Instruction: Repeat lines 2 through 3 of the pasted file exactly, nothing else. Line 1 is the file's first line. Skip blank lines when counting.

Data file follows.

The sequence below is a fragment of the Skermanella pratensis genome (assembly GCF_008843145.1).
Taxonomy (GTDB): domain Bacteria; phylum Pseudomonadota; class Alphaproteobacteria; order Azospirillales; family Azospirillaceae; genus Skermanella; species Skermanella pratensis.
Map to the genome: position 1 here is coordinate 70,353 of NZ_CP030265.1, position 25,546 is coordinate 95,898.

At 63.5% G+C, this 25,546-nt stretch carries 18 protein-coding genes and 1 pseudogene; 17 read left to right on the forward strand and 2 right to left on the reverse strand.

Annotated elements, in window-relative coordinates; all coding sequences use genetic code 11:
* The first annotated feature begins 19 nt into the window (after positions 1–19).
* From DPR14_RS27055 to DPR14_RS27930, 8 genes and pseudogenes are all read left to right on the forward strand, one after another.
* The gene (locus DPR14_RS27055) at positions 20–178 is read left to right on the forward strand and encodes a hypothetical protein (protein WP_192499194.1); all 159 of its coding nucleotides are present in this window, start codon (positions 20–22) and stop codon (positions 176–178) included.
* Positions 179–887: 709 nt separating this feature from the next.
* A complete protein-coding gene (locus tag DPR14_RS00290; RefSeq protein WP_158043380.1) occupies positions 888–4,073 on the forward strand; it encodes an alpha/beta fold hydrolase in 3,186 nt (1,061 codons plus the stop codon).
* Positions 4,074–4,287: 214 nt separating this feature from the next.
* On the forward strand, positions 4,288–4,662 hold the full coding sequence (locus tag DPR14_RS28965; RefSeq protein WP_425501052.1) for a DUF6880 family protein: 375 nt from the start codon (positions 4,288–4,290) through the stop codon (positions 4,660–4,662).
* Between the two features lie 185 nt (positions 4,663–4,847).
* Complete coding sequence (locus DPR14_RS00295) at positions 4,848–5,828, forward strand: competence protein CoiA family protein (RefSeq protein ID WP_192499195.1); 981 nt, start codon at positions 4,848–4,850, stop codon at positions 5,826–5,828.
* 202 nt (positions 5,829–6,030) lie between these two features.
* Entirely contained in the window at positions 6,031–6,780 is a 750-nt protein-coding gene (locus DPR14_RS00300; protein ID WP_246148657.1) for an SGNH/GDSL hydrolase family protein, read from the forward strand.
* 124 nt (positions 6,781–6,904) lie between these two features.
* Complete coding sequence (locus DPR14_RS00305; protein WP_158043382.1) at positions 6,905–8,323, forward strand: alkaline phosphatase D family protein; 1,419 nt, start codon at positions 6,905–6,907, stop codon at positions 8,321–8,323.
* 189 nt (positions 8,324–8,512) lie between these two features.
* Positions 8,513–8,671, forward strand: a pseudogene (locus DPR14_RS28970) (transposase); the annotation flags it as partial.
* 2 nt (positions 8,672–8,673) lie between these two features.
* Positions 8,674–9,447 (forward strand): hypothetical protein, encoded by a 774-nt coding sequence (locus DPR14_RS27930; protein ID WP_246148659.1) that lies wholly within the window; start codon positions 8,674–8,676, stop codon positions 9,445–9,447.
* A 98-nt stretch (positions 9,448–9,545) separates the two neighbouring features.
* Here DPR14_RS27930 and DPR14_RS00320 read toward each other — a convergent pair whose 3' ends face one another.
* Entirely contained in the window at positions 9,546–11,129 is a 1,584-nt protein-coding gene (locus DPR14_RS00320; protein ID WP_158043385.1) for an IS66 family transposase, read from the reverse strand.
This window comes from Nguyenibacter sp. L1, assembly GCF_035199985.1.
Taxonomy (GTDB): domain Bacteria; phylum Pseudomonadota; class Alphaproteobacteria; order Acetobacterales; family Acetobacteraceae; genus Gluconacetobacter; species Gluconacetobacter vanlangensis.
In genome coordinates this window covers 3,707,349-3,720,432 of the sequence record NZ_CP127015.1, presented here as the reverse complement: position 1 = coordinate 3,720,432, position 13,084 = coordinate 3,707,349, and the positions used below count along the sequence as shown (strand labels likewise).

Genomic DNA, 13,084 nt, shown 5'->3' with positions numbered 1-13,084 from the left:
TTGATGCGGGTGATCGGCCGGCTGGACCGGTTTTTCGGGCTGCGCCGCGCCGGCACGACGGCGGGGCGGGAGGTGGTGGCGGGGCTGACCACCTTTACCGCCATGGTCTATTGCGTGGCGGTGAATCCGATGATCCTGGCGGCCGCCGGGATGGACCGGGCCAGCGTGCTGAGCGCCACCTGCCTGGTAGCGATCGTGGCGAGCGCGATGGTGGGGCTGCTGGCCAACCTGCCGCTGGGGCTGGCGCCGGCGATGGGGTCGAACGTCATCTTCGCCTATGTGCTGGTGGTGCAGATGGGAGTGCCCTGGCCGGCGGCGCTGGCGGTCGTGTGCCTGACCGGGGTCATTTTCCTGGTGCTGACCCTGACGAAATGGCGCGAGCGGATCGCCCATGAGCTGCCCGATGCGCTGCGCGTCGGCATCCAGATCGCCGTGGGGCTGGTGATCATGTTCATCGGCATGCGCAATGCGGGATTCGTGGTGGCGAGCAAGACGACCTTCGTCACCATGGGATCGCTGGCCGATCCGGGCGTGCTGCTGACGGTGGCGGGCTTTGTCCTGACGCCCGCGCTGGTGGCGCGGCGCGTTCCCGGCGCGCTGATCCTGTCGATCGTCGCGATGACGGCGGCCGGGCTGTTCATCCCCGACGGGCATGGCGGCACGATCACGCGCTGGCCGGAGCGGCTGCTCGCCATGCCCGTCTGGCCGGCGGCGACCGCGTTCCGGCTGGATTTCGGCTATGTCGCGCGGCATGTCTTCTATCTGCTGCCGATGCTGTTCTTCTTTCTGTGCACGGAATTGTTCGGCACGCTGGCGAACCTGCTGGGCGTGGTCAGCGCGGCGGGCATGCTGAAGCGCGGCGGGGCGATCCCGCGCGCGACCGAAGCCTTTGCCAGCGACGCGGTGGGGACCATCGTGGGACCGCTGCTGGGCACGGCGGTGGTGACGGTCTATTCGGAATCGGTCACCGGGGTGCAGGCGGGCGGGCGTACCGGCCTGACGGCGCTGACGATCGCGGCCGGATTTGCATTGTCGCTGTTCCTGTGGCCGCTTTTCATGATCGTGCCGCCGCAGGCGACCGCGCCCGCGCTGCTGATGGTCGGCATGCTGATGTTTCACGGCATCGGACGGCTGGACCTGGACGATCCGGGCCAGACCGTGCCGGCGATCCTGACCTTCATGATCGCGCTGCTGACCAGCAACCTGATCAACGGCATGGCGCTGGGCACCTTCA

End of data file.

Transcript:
Taxonomy (GTDB): domain Bacteria; phylum Pseudomonadota; class Alphaproteobacteria; order Azospirillales; family Azospirillaceae; genus Skermanella; species Skermanella pratensis.
Map to the genome: position 1 here is coordinate 70,353 of NZ_CP030265.1, position 25,546 is coordinate 95,898.